Climate protesters demand world leaders to get rid of fossil fuels causing global warming 

The 78th United Nations General Assembly will begin in New York on Monday and discuss climate change and sustainable development goals (SDG). However, UNGA 2023 seems to be marred by climate protesters taking to the streets in more than 50 countries from Friday to Sunday. They are demanding governments to progressively get rid of fossil fuels causing global warming. 

In a year fraught by mounting deaths and economic destruction from record-breaking floods, wildfires and drought, climate protesters have arranged more than 500 gatherings in 54 nations – from Pakistan and Nigeria to the U.S. 

The organisers expect that worldwide turnout throughout the end of the week should add up to more than a million people. It could make the weekend’s activity the biggest international climate protest since before the Coronavirus pandemic, when the “school strike” movement headed by Swedish activist Greta Thunberg saw millions of people join marches. 

“This is directed at world leaders,” said Mitzi Jonelle Tan, a climate activist with youth movement Fridays for Future in Manila, the Philippines. “The fossil fuel industry’s time is up. We need a just transition, and we need to phase out the fossil fuels causing the destruction of our environment,” she said speaking to Reuters

Organisers of the protest said they would approach governments to quickly end subsidies for oil and gas and to drop any plans for expanding production. According to IMF, governments spent a record-high $7trillion in endowments to oil, gas and coal last year.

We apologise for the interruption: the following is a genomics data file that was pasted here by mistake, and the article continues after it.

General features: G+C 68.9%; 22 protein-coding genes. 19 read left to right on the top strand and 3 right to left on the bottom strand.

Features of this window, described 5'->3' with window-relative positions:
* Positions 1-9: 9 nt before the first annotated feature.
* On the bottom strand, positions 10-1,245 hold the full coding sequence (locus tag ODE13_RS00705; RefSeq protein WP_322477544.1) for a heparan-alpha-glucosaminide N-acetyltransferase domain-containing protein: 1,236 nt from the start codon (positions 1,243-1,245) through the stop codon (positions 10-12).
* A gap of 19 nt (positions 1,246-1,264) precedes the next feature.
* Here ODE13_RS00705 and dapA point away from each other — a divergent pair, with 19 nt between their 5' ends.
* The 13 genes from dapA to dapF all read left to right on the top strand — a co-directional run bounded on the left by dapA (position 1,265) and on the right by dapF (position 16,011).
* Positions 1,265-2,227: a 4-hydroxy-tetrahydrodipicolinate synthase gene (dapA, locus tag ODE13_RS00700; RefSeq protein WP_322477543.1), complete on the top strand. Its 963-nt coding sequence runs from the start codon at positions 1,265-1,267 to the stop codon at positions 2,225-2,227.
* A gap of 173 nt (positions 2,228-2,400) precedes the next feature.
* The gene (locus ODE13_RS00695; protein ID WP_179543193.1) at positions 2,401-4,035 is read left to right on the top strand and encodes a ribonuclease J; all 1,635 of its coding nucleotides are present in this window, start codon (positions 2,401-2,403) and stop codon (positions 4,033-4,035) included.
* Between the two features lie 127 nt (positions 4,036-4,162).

“We’re taking to the streets to demand that African leaders phase out on fossil fuels and focus on investing in community-led renewable energy, to meet the energy demand for the 600 million Africans who do not have access to electricity,” said Eric Njuguna, a climate activist based in Nairobi, Kenya. 

The demonstrations are taking place two months before this year’s U.N. COP28 climate summit, where more than 80 nations intend to push for worldwide consensus to progressively get rid of coal, oil and gas steadily. 

The burning of fossil fuels is the primary driver of climate change, however nations have never concurred in U.N. climate talks to phase out fossil fuels – however they have resolved to phase out use of coal. 

Governments dependent on oil and gas revenues, and those intending to use fossil fuel-based energy to work on poor communities’ living standards, are supposed to push back on the proposition. 

Affluent countries will likewise confront pressure to propose undeniably more financing to assist developing nations to invest in low-carbon energy. 

Renewable energy is less expensive than fossil fuels regarding its running expenses, but communities need backing to make investments to quickly construct wind farms and introduce solar panels. 

According to the International Renewable Energy Agency, despite having copious amounts of solar energy assets, Africa got just 2 percent of worldwide investments in renewable energy throughout the last 20 years. 

Around 15,000 people were supposed to join a march in New York on Sunday, as world leaders assemble for the UNGA as well as a “Climate Ambition Summit” on Wednesday. U.N. Secretary General Antonio Guterres is likely to request that governments reinforce their plans for cutting planet-warming emissions. 

A U.N. report last week cautioned that the world was on a risky track toward severe global warming, and said more action was required on all fronts, including cutting down on coal-fuelled power use by 2030. 

The report likewise encouraged a gigantic financial investment in developing nations for both clean energy and measures to adjust to increasing heat, storms and other outcomes of the warming climate, the U.N. said.  

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